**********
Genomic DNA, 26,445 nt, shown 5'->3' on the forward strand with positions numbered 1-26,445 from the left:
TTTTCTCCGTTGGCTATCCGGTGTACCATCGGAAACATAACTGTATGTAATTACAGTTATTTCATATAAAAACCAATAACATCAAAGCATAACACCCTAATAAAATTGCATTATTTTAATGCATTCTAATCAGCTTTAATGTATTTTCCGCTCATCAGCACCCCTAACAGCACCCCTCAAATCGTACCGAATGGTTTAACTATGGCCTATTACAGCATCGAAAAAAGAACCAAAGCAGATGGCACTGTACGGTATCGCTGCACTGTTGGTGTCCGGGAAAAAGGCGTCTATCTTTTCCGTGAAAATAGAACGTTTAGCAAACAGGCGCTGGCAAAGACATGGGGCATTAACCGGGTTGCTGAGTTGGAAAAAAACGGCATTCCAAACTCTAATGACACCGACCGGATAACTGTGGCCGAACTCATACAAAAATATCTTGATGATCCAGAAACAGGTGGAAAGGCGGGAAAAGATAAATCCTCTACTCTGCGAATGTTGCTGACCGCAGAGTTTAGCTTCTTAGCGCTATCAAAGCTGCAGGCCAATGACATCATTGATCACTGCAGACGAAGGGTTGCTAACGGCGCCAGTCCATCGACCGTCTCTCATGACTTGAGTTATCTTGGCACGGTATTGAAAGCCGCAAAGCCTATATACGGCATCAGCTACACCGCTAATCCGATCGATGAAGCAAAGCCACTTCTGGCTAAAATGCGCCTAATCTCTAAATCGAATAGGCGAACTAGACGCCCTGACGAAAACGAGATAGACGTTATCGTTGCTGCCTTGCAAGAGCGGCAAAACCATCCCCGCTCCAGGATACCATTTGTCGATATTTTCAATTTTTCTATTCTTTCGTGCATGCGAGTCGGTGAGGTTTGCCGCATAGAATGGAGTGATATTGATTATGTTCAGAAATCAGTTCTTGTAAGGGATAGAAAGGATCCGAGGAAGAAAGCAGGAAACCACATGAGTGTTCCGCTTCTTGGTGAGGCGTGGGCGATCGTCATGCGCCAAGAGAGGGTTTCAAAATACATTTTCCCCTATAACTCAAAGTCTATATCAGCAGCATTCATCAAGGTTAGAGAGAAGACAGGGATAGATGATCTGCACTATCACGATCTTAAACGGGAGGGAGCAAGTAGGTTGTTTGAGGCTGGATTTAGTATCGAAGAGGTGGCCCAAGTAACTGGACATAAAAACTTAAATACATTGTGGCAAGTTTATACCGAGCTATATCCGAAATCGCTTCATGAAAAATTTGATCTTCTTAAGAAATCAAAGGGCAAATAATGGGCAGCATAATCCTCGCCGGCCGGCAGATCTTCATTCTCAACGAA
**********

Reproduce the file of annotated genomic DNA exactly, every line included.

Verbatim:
Genomic DNA, 26,445 nt, shown 5'->3' on the forward strand with positions numbered 1-26,445 from the left:
TTTTCTCCGTTGGCTATCCGGTGTACCATCGGAAACATAACTGTATGTAATTACAGTTATTTCATATAAAAACCAATAACATCAAAGCATAACACCCTAATAAAATTGCATTATTTTAATGCATTCTAATCAGCTTTAATGTATTTTCCGCTCATCAGCACCCCTAACAGCACCCCTCAAATCGTACCGAATGGTTTAACTATGGCCTATTACAGCATCGAAAAAAGAACCAAAGCAGATGGCACTGTACGGTATCGCTGCACTGTTGGTGTCCGGGAAAAAGGCGTCTATCTTTTCCGTGAAAATAGAACGTTTAGCAAACAGGCGCTGGCAAAGACATGGGGCATTAACCGGGTTGCTGAGTTGGAAAAAAACGGCATTCCAAACTCTAATGACACCGACCGGATAACTGTGGCCGAACTCATACAAAAATATCTTGATGATCCAGAAACAGGTGGAAAGGCGGGAAAAGATAAATCCTCTACTCTGCGAATGTTGCTGACCGCAGAGTTTAGCTTCTTAGCGCTATCAAAGCTGCAGGCCAATGACATCATTGATCACTGCAGACGAAGGGTTGCTAACGGCGCCAGTCCATCGACCGTCTCTCATGACTTGAGTTATCTTGGCACGGTATTGAAAGCCGCAAAGCCTATATACGGCATCAGCTACACCGCTAATCCGATCGATGAAGCAAAGCCACTTCTGGCTAAAATGCGCCTAATCTCTAAATCGAATAGGCGAACTAGACGCCCTGACGAAAACGAGATAGACGTTATCGTTGCTGCCTTGCAAGAGCGGCAAAACCATCCCCGCTCCAGGATACCATTTGTCGATATTTTCAATTTTTCTATTCTTTCGTGCATGCGAGTCGGTGAGGTTTGCCGCATAGAATGGAGTGATATTGATTATGTTCAGAAATCAGTTCTTGTAAGGGATAGAAAGGATCCGAGGAAGAAAGCAGGAAACCACATGAGTGTTCCGCTTCTTGGTGAGGCGTGGGCGATCGTCATGCGCCAAGAGAGGGTTTCAAAATACATTTTCCCCTATAACTCAAAGTCTATATCAGCAGCATTCATCAAGGTTAGAGAGAAGACAGGGATAGATGATCTGCACTATCACGATCTTAAACGGGAGGGAGCAAGTAGGTTGTTTGAGGCTGGATTTAGTATCGAAGAGGTGGCCCAAGTAACTGGACATAAAAACTTAAATACATTGTGGCAAGTTTATACCGAGCTATATCCGAAATCGCTTCATGAAAAATTTGATCTTCTTAAGAAATCAAAGGGCAAATAATGGGCAGCATAATCCTCGCCGGCCGGCAGATCTTCATTCTCAACGAA